A Weightier ICD-10 — Is the Industry Ready for the First Round of Updates?
By Katie Sutton, RHIT, CCS
The all-important transition to ICD-10 has come and gone, and early indicators suggest that the industry crossed the finish line satisfactorily. Years of preparation and planning appear to be paying off as health care organizations absorb the mammoth code set—with five times as many codes as its predecessor—into their clinical and financial systems.
While the proverbial pat on the back has certainly been earned, it's important that stakeholders resist the temptation to let their guard down. Five years have passed since any updates have been introduced to ICD-10. A gift to health care organizations to ease the complexities of navigating the transition from ICD-9, the grace period has now ended, and 2016 is expected to usher in a sizeable first round of revisions and additions.
The industry is fully aware of ICD-10's reach into nearly every aspect of clinical and financial operations. Introducing a large set of updates will once again require readiness strategies from vendors, providers, and payers. Specifically, hospitals and health systems need to ensure systems and workflows support clinical integrity, efficient revenue cycle, and operational effectiveness.
The Updates Are Coming
Beginning October 1, 2016, the annual update cycle for the ICD-10 code set will resume. A March review of proposed changes to both ICD-10-CM and ICD-10-PCS by the ICD-10 Coordination and Maintenance Committee yielded recommendations for new code descriptions, but no final decisions.
Current proposals point to the potential introduction of a whopping 5,550 revisions to ICD-10-CM and ICD-10-PCS in the October update. As such, the fiscal year 2017 classification systems would grow to a total of 75,625 PCS codes, including approximately 3,650 new codes. Approximately 1,900 new ICD-10-CM codes would also be introduced along with nearly 500 revised ICD-10-PCS codes and 351 revised ICD-10-CM codes.
New PCS codes primarily reflect changes to cardiac devices, the addition of bifurcation as a qualifier, additional body parts, and congenital cardiac procedures and placement of an intravascular neurostimulator. In fact, 97% of PCS codes are cardiovascular related.
In contrast, changes to ICD-10-CM cover a wider range of body systems and code book sections, increasing specificity to elevate patient care. For instance, proposed codes for blindness and low vision expand the detail used to track sight loss. The full list of the proposed new ICD-10-CM codes, as well as additions and deletions, can be viewed at the Centers for Disease Control website.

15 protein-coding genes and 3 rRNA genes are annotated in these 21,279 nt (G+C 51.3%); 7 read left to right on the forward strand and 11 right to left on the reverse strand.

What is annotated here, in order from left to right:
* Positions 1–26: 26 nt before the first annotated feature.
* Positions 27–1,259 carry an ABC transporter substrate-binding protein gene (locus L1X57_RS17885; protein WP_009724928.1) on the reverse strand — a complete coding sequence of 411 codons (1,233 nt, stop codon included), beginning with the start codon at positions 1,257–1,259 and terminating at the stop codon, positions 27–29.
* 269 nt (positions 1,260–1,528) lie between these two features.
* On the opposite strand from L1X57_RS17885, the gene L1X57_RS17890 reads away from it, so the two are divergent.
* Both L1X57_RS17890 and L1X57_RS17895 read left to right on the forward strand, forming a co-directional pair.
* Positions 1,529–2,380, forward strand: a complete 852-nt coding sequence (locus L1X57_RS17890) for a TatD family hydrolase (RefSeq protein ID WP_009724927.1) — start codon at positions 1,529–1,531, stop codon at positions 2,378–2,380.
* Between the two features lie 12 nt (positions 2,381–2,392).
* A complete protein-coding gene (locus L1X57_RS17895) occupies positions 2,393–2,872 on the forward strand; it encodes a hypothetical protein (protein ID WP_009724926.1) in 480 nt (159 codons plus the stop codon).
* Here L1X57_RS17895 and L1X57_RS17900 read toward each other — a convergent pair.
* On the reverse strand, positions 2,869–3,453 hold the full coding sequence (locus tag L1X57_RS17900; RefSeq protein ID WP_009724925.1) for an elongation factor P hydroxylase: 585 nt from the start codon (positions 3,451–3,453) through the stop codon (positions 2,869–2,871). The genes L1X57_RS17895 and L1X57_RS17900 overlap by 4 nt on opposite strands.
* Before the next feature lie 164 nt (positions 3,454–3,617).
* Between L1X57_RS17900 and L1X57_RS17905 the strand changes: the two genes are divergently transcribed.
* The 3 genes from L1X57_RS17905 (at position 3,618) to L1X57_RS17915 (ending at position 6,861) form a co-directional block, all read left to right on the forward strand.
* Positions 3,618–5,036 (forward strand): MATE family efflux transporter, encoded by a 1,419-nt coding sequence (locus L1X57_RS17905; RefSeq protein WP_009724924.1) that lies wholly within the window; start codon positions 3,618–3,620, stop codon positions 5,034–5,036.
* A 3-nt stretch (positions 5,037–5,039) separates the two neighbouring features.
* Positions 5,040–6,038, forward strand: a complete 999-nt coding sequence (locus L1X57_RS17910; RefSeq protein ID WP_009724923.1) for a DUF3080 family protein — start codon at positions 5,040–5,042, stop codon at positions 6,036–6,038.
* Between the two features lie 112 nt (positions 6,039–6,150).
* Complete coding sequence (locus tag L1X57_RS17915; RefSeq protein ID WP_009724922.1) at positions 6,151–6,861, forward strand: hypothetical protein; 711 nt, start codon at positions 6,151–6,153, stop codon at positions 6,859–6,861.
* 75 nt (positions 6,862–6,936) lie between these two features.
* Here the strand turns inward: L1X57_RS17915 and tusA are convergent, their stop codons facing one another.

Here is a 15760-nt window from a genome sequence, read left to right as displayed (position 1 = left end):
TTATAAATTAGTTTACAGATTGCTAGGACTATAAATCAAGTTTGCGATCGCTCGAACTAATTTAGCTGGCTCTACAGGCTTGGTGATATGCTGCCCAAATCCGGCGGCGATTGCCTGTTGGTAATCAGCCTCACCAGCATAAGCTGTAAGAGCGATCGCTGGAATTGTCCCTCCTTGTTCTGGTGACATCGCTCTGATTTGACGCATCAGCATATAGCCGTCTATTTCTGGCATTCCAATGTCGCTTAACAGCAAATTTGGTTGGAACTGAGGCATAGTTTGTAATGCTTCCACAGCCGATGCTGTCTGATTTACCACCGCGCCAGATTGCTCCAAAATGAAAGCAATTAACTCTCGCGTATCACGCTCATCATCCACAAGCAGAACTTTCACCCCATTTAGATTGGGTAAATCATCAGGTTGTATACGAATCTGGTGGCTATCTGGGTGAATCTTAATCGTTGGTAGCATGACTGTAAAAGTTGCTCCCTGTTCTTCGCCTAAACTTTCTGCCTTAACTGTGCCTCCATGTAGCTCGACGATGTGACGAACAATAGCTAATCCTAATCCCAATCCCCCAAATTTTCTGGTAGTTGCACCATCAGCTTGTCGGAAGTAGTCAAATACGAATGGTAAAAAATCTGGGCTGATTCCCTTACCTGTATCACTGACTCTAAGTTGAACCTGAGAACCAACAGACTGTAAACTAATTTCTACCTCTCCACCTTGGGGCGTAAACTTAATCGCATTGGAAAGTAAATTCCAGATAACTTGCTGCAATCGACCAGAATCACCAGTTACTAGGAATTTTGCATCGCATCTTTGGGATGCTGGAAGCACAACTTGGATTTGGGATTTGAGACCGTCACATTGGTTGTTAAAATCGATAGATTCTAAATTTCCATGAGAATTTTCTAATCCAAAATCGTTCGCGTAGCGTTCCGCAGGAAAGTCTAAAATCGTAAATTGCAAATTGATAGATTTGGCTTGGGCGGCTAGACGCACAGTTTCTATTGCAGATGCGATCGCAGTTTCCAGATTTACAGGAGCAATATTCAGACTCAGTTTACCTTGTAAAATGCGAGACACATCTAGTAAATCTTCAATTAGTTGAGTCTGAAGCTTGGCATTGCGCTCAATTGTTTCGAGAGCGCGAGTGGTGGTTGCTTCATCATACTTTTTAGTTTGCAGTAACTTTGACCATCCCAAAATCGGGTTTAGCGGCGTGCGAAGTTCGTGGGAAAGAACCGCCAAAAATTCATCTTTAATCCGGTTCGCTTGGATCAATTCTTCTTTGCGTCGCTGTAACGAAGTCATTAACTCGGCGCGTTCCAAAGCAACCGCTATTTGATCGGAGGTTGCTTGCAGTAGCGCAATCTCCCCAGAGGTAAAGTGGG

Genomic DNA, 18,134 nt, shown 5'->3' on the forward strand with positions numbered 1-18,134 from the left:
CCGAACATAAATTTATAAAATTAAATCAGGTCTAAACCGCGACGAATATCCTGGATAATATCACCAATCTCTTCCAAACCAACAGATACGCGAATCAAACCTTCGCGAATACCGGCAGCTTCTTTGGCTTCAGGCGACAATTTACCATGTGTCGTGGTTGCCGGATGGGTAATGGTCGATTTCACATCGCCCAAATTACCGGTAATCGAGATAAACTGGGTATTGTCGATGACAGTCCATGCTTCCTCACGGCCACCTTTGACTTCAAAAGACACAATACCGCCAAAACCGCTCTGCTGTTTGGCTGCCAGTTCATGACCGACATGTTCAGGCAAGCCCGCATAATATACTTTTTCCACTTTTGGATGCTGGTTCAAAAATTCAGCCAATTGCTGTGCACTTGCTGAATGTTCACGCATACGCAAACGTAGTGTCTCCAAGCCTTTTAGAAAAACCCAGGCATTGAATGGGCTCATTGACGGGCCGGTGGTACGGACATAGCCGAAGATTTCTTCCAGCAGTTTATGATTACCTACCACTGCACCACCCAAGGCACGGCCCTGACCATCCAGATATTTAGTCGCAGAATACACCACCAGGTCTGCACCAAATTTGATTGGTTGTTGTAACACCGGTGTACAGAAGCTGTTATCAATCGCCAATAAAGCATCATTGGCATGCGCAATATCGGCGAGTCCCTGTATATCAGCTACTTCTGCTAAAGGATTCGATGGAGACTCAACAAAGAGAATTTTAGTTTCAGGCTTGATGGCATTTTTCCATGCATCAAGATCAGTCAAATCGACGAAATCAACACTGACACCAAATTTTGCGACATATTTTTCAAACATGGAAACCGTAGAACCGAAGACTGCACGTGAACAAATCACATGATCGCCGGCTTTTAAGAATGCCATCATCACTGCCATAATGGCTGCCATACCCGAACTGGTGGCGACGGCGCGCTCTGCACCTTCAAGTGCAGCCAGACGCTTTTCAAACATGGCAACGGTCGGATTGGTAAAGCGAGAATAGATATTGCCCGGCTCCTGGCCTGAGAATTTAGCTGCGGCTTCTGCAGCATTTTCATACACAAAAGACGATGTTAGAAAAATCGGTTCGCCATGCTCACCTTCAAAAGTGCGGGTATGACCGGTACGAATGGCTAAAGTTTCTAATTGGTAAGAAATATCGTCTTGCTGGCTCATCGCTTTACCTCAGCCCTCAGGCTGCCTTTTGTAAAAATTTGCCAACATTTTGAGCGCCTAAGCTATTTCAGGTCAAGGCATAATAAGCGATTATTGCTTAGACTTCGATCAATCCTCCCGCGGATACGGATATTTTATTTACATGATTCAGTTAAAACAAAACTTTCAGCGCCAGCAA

Is the Industry Ready?
The 2016 update is the first large update to be considered for ICD-10, but it certainly won't be the last. In truth, industry professionals have long recognized that there are gaps throughout the procedure and diagnosis sections that must be addressed.
Effective response to current and future updates requires strategic positioning by health care organizations. While the scope of preparations will not match that required for the ICD-10 transition, the same framework for success will still be needed for ongoing readiness. Health care organizations will need to consider resource allocation, training, clinical documentation improvement (CDI), and financial analysis.
CDI will remain a focal point of ICD-10 success to ensure providers are addressing the specificity required for accurate coding and optimal reimbursement. Financial analytics is a critical component of identifying potential areas of risk and documentation improvement needs. New codes can result in higher or lower reimbursement, and health care organizations must be aware of vulnerabilities to effectively respond. For example, specificity is key in ICD-10. By correctly coding gastrointestinal stromal tumor of the esophagus (C49.A1) rather than the unspecified code of gastrointestinal stromal tumor, unspecified site (C49.A0), reimbursement will increase.
Addressing Unspecified Codes
ICD-10 experts have continually cautioned health care organizations that overuse of unspecified codes creates a liability that must be addressed. While currently allowed by the Centers for Medicare & Medicaid Services, use of many of these codes will be eliminated at the same time the ICD-10 update is occurring. Health care organizations will need to allocate resources for staff training to avoid fallout associated with lower reimbursements and lost revenue opportunities.
Organizations with access to significant IT resources are best equipped to deploy these ongoing, comprehensive internal strategies, but the question becomes: Is it the best use of their time? On the other hand, most resource-strapped hospitals will need extra help to effectively respond. The good news is that there are automation and software tools already on the market that can speed execution of analytics strategies as well as provide mapping capabilities to streamline system remediation efforts and enterprise terminology management.
The right solution can analyze diagnosis-related group shifts, filter by greatest impact, understand the root, and perform "what-if" analysis. Armed with this information, health care organizations can pinpoint CDI opportunities and conduct revenue impact analysis by payer, provider, and service line.
The detail afforded by ICD-10 is a major step forward, but the code set still has miles to go before it meets industry expectations. Going forward, stakeholders can expect ongoing large updates—some much bigger than others—that further advance health care's pursuit of better care delivery. The final code updates with the 2017 addendum are expected to be published in June, ahead of the October implementation date.
— Katie Sutton, RHIT, CCS, is clinical informatics manager with Health Language, part of Wolters Kluwer Health, and an ICD-10 approved trainer.